KRA First Half of FY2017/18 Revenue Target Up by 6.63pc

By Soko Directory Team / Published January 30, 2018 | 9:52 am



KRA First Half of FY2017/18 Revenue Target Up by 6.63pc

Kenya Revenue Authority (KRA) collected 630.37 billion shillings in July-December, a 6.63 percent increase from a similar period last year.

According to Treasury Cabinet Secretary Henry Rotich, KRA collected 591.17 billion shillings in a similar period in 2016 citing an increase on the latest data.

Last week, the National Treasury reviewed its budget for the fiscal year 2017/18 taking into account faltering revenue performance and ballooning expenditure needs.

“That said, public debt concerns dominated the budget story with emphasis shifting to external borrowing as a key source of government financing,” says Stephani Kimani a Research Economist from Commercial Bank of Africa in her Weekly Fixed Income Report.

The budget deficit (as a % of GDP) is projected to widen to 7.20 per cent compared to an earlier budget estimate of 6.80 per cent. The deficit will be financed via domestic borrowing amounting to 293.80 billion shillings (Up 6.57%) and external borrowing to the tune of 323.20 billion shillings (Up 26.27%).

Consequently, to be able to hit their full year target for tax income of 1,44 trillion shillings, KRA will be forced to collect almost 134.94 billion shillings every month between January and June.

“The implications of domestic borrowing are largely focused around its crowding out effects. However, low debt absorption in recent months proves that this may be unlikely as the government seeks to facilitate the flow of credit to the private sector,” says Stephanie.

Cytonn Investments also notes the government is still behind its domestic borrowing target for the current fiscal year, having borrowed Kshs 135.1 bn, against a target of Kshs 236.7 bn (assuming a pro-rated borrowing target throughout the financial year of Kshs 410.2 bn).

Cytonn Analysts state that “If the domestic borrowing target is revised downwards to 293.8 Billion Shillings as per the 2018 Budget Policy Statement (BPS), the pro-rated target comes in at 169.5Billion Shillings, meaning the government will still be behind on its borrowing target but marginally.”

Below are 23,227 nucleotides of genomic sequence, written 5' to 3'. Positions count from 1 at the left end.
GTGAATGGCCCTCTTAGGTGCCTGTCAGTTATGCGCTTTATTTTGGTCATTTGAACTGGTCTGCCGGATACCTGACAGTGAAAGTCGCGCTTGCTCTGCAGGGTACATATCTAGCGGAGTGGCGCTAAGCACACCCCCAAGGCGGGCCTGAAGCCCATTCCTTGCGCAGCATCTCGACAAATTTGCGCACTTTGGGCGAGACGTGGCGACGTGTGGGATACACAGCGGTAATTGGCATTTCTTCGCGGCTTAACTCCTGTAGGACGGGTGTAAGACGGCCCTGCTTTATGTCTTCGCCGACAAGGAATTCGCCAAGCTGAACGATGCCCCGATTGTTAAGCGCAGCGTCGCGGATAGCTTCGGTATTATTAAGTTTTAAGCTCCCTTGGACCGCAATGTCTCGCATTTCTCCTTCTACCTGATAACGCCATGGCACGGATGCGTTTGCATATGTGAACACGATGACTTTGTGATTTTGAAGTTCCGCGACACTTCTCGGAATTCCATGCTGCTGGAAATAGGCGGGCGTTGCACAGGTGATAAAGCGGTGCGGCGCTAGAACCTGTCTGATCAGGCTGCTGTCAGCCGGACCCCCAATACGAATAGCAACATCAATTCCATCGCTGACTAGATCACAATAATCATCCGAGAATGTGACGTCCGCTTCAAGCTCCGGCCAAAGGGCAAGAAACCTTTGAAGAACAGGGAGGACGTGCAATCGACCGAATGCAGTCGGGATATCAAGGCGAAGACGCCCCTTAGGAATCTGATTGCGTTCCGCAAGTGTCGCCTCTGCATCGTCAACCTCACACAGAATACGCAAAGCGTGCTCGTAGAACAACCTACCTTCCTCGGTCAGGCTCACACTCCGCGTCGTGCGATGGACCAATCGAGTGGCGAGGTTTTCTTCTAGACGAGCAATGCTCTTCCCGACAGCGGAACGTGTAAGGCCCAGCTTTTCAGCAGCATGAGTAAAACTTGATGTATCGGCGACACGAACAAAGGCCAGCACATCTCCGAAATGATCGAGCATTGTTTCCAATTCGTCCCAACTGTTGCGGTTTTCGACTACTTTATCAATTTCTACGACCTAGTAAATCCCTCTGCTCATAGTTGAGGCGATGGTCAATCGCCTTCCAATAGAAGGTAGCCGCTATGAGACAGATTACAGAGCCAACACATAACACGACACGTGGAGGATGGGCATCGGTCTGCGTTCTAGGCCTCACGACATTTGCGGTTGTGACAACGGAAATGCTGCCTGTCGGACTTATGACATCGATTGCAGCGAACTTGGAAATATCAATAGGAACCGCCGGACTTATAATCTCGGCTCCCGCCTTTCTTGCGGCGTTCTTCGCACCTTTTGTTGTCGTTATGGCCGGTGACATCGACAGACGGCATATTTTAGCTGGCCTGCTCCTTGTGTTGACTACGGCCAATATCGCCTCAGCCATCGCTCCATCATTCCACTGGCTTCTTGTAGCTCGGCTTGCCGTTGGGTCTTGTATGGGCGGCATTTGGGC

“The move to cut domestic borrowing could be aimed at reducing pressure on interest rates from investors in the domestic market who are bidding for higher yields, and instead increase borrowing from the foreign market,” they add.

Non-tax income dropped by 4.76 billion shillings in the July-December period to 26.53 billion shillings compared to the year before, the exchequer data shows.

Revenue in the first half of the current year was constrained by reduced economic activity, largely due to a bruising presidential contest which delayed investment decisions, and credit crunch in the private sector.

In the first five months of the year, revenues collection consistently lagged behind targets due to the underperformance of the main revenue tax heads.

On the other hand, there have been elevated expenditures pressures as a result of the adverse spillover effects of the prolonged drought, the repeat of the Presidential Election and salary awards for Universities Staff and Nurses.

By end, November 2017, the total cumulative revenues including Appropriation in Aid (A-I-A) collected amounted to 558.4 billion shillings against a target of 611.0 billion shillings. The recorded shortfall of 52.6 billion shillings was as a result of an underperformance of the ordinary revenues by 29.7 billion shillings and the ministerial A-I-A by 22.9 billion shillings.

The shortfall in ordinary revenue was on account of underperformance in all the broad categories of ordinary revenues except import duty.

Total expenditures and net lending amounted to 720.2 billion shillings against a target of 824.2 billion shillings falling below target by 104.0 billion shillings at the end of November 2017.

The shortfall was as a result of lower than projected disbursements to County Governments due to the delayed enactment of the County Revenue Allocation Act as well as below target absorption of development expenditures despite the faster spending in the recurrent expenditures by the National Government.

Recurrent expenditure amounted to 510.2 billion shillings against a target of 494.8 billion shillings, representing above target spending of 15.4 billion shillings. The faster-spending was mainly recorded in operations and maintenance which accounted for 35.6 billion shillings and higher than programmed domestic interest payments of 12.0 billion shillings.




About Soko Directory Team

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